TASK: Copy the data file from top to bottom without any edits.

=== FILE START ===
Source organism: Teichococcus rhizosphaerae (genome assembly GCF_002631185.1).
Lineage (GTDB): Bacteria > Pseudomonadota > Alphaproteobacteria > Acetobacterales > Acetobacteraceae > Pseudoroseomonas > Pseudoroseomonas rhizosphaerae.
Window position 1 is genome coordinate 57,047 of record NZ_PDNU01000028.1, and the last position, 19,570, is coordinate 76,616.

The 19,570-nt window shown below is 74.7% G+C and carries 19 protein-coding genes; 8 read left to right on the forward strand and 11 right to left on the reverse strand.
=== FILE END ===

Source organism: Teichococcus rhizosphaerae (genome assembly GCF_002631185.1).
Lineage (GTDB): Bacteria > Pseudomonadota > Alphaproteobacteria > Acetobacterales > Acetobacteraceae > Pseudoroseomonas > Pseudoroseomonas rhizosphaerae.
Window position 1 is genome coordinate 57,047 of record NZ_PDNU01000028.1, and the last position, 19,570, is coordinate 76,616.

The 19,570-nt window shown below is 74.7% G+C and carries 19 protein-coding genes; 8 read left to right on the forward strand and 11 right to left on the reverse strand.